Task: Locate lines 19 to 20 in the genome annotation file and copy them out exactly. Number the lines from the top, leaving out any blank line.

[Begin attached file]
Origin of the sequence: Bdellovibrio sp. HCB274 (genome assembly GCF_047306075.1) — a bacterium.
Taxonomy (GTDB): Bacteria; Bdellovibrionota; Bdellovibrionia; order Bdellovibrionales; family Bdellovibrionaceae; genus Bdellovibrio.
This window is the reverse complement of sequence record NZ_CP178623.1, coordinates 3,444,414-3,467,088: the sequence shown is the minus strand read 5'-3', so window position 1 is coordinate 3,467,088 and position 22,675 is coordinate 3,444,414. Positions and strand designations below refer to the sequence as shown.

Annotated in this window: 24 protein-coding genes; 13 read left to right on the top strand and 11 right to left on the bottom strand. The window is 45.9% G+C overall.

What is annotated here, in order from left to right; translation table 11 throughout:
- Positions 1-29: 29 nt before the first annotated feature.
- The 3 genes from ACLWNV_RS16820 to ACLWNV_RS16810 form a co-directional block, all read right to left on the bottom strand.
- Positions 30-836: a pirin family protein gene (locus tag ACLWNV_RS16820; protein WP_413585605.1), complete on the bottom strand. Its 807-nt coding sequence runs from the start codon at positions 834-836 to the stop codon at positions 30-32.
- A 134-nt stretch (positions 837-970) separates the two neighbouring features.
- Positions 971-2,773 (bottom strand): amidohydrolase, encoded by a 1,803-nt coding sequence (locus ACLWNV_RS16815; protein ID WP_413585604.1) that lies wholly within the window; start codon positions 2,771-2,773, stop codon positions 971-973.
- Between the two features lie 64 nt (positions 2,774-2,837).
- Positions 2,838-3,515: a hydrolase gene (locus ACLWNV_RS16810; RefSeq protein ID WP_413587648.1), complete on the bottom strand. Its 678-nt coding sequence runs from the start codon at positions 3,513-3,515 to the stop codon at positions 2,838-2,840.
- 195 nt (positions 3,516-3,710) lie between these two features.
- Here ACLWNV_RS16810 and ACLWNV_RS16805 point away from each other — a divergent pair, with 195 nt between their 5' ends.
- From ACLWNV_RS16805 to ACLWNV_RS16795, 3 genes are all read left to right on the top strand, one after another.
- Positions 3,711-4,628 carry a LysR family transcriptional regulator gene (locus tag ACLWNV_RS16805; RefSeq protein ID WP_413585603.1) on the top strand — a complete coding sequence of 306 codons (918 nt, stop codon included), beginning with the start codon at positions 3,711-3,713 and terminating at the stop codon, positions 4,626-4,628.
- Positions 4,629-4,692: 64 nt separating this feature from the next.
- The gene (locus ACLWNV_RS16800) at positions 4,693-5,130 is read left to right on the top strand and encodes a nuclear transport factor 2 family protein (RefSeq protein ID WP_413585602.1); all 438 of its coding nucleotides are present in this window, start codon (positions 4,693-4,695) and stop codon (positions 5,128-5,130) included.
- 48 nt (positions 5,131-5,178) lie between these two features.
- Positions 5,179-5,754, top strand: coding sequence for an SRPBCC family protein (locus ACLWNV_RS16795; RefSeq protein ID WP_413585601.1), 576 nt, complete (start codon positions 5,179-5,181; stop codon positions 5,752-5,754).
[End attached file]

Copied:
- 48 nt (positions 5,131-5,178) lie between these two features.
- Positions 5,179-5,754, top strand: coding sequence for an SRPBCC family protein (locus ACLWNV_RS16795; RefSeq protein ID WP_413585601.1), 576 nt, complete (start codon positions 5,179-5,181; stop codon positions 5,752-5,754).